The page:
Deford v. State, to Use of Keyser

Citation30 Md. 179
PartiesBENJAMIN DEFORD v. THE STATE OF MARYLAND, use of JAMES KEYSER, and others, infants, by JAMES A. FOOS, their next friend, and of ELIZABETH C. FINK.
Decision Date19 February 1869
CourtCourt of Appeals of Maryland

Where the plaintiff's right is predicated upon the negligence of the defendant's agents, the facts giving rise to the relation of principal and agent or master and servant, should have been stated, for the finding of the jury; they should not be allowed to speculate as to what state of facts would constitute the parties the agents of the defendant.

APPEAL from the Circuit Court for Baltimore County.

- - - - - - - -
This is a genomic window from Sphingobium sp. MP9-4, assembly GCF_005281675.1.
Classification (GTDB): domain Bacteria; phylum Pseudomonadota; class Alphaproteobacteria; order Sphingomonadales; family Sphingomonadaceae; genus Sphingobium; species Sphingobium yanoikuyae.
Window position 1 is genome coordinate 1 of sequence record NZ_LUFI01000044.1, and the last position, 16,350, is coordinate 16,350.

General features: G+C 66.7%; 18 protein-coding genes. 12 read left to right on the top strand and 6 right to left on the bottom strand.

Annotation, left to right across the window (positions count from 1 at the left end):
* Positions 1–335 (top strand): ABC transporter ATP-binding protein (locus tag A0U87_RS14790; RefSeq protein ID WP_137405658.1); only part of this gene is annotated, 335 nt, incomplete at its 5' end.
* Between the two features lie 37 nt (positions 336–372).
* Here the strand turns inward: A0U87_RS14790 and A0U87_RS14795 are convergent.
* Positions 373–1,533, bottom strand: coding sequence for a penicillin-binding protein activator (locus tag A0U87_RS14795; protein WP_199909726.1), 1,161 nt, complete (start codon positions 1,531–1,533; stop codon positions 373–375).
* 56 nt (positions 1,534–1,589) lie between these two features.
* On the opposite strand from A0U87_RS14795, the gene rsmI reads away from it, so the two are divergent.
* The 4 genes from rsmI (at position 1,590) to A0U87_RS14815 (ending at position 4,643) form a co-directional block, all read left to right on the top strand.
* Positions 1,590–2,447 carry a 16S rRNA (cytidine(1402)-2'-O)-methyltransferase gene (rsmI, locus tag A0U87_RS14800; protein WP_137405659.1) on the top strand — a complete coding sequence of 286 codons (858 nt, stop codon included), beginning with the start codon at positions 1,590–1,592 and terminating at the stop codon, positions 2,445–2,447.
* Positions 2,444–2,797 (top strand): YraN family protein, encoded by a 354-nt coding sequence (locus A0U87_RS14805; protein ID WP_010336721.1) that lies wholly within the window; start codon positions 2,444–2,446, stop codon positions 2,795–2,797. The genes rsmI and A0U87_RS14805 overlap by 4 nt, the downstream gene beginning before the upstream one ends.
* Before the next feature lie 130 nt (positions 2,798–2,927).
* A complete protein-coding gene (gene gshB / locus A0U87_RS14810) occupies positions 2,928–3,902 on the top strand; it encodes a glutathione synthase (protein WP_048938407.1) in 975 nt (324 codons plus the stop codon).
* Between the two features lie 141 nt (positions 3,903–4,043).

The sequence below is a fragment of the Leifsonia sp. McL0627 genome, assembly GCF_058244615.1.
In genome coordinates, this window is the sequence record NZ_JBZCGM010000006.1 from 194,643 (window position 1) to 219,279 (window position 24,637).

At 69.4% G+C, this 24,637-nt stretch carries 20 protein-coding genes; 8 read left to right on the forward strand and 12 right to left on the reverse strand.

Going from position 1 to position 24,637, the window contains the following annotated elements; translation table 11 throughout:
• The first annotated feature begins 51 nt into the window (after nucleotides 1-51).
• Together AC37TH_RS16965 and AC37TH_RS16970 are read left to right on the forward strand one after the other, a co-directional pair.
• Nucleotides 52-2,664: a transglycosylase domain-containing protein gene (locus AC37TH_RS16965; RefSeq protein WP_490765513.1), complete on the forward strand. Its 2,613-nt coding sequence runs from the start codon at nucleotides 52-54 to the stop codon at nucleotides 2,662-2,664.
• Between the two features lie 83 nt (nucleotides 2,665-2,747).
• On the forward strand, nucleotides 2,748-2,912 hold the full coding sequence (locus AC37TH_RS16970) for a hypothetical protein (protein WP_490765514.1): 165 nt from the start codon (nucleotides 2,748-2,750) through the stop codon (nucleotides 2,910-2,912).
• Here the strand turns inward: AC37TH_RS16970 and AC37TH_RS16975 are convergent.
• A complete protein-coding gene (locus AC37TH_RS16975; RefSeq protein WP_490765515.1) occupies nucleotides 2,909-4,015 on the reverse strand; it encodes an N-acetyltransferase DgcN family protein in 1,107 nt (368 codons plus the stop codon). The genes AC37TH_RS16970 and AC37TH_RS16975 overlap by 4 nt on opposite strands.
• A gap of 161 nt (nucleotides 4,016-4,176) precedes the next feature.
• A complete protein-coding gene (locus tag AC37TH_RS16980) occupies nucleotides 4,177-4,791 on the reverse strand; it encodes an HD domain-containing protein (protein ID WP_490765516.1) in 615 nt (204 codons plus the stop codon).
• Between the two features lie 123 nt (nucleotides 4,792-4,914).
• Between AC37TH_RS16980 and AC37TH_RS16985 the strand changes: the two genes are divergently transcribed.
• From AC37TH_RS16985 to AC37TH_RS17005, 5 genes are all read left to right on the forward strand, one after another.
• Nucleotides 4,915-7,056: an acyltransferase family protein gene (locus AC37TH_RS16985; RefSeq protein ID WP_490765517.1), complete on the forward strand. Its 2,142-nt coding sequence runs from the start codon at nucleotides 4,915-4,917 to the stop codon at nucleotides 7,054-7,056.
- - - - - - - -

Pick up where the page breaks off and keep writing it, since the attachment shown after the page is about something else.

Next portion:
This was an action under Art. 65, entitled "Negligence," of the Code of Public General Laws, brought in the Superior Court of Baltimore City against the appellant and Edwin Robinson, by and in the name of the State, for the use of James, Charles M., Edward C., Richard F. and Martin L Keyser, infant children of Mrs. Ellen Keyser, deceased, who sued by their next friend, and also for the use of her daughter Elizabeth C. Fink, an adult. The declaration alleged that Mrs. Keyser was killed by the wrongful act, neglect and default of the defendants. The case was removed from the Superior Court to the Circuit Court for Baltimore county where it was tried. At the trial, it was admitted that the appellant was the owner of a lot in the city of Baltimore situated on Lexington street near Paca, and that Robinson planned and built a brick house for him on said lot, and that sometime in July, 1864, the cornice which was also of brick and a portion of the front wall of said house which was being erected, fell on Mrs. Ellen Keyser as she was passing along Lexington street in front of the house, and she was so grievously injured that she died two days after the accident. Several witnesses testified that the cornice was too heavy for the wall, and its great weight caused it to fall. Witnesses also testified that the wall was a nine inch wall but they varied in their estimates of the extent of the projection, some fixing it at twelve inches, and some at sixteen inches from the face of the wall; that the usual projection for a cornice for such a wall was from four-and-a-half to seven inches, and that more than seven inches was dangerous, and that hundreds of people in passing by the house left the pavement in front of the house and passed by on the other side as a measure of safety, to avoid the danger which they feared from the building.